Prospective estate planning attorneys who do not plan to focus their practices on large estates need not develop litigation expertise prior to graduation. There are attorneys and firms that do specialize in contested wills and tax controversies; however, attorneys do not commonly take on this specialty directly out of law school.
Moreover, even when one or more parties choose to contest the distribution of an estate’s assets, the case may never go to trial. Instead, the parties attempt to use alternative dispute resolution mechanisms to resolve the matter. As such, students pursuing a career in estate planning would benefit from ADR-related courses, such as Representation in Mediation.
Regardless of whether will contests make up none or a small percentage of an estate planning attorney’s portfolio, there are certain types of court filings with which estate planning attorneys must become familiar because they do come up regularly. Specifically, estate planning attorneys must be well-versed in motions practice because many probate matters are resolved in court upon the filing of motions. The particulars of an estate planning attorney’s motion practice are covered in Administration of Estates & Guardianship.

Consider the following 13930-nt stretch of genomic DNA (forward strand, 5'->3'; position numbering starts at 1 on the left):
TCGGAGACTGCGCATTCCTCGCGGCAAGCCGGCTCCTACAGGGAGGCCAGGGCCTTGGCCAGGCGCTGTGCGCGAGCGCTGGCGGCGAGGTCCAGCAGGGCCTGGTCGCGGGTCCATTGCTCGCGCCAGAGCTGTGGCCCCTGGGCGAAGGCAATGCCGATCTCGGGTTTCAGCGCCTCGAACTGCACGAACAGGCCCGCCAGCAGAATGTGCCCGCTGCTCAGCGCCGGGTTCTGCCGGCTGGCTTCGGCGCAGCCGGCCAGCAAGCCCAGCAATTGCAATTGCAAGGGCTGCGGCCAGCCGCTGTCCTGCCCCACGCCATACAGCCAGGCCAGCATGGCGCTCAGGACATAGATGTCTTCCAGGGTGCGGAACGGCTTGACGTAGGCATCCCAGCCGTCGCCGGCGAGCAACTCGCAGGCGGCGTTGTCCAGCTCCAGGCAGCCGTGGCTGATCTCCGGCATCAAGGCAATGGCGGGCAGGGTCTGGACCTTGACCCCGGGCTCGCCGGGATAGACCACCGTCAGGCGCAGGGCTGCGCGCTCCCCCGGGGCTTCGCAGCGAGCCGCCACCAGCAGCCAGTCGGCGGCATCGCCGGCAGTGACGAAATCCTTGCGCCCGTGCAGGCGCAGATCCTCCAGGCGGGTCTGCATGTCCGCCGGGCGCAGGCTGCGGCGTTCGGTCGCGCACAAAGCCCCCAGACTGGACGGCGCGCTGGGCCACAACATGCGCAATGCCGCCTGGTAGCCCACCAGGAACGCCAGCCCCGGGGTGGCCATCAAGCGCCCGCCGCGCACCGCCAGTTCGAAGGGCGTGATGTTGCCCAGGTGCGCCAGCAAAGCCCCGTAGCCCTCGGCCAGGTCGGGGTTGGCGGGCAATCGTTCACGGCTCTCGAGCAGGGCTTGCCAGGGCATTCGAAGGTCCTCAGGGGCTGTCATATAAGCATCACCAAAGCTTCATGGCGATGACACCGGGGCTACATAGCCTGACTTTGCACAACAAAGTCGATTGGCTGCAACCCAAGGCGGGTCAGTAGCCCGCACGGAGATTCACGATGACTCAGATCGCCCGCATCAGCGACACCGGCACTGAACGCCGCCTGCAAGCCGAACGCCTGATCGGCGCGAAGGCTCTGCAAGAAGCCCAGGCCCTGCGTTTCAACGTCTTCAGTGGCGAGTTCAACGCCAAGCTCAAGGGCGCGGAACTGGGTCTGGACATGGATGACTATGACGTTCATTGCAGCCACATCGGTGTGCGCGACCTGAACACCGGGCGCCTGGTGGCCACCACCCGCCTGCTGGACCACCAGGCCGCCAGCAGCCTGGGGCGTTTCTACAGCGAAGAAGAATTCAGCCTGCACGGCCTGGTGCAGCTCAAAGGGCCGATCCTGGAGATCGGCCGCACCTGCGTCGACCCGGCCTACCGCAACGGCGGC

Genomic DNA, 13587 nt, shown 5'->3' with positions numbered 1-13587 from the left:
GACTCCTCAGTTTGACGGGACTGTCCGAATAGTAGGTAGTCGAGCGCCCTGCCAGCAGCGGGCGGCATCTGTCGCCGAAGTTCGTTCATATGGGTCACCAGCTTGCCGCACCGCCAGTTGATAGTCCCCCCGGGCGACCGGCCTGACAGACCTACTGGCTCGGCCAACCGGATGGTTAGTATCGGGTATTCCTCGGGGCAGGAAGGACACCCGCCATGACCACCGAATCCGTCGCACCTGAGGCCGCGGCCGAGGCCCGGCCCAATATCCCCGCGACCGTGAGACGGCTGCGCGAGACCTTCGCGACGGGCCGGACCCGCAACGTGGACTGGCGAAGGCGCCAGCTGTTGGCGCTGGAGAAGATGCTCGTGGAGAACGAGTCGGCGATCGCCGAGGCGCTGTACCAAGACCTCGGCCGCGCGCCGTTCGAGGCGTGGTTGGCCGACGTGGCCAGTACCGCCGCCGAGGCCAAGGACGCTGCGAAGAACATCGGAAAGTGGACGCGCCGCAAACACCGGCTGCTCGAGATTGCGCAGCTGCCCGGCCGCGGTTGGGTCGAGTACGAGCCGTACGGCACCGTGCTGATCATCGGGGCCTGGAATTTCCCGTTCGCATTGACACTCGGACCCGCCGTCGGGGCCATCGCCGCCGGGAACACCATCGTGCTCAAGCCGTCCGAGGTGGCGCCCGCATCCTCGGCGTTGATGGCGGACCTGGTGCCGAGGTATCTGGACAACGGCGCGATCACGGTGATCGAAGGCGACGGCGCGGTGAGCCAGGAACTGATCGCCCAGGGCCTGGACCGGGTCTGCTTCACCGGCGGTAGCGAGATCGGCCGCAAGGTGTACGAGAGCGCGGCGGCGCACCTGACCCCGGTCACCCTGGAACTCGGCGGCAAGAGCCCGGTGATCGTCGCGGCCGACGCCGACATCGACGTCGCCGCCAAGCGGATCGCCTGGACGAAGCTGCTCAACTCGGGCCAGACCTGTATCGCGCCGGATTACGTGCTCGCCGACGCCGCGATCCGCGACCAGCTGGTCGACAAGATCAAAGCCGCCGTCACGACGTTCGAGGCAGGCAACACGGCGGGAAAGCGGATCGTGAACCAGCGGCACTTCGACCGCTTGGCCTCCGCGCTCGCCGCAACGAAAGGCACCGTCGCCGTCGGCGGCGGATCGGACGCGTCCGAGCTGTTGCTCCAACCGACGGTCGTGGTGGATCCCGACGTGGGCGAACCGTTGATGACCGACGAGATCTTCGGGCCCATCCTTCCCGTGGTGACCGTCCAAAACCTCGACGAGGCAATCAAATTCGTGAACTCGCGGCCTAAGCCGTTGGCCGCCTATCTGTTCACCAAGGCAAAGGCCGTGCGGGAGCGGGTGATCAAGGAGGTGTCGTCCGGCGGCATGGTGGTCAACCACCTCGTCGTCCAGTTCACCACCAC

Estate planning attorneys should also understand the interviewing and investigation components necessary to ensure that the documents they are drafting accurately portray the client’s entire financial portfolio. For interviewing, attorneys should keep in mind that clients do not always understand the significance of all their financial obligations and debts, so it is up to the attorney to ask the questions necessary to flesh out the pertinent information. For investigation, estate planning attorneys must know the network of individuals that they might need to consult with to understand their clients’ financial platforms.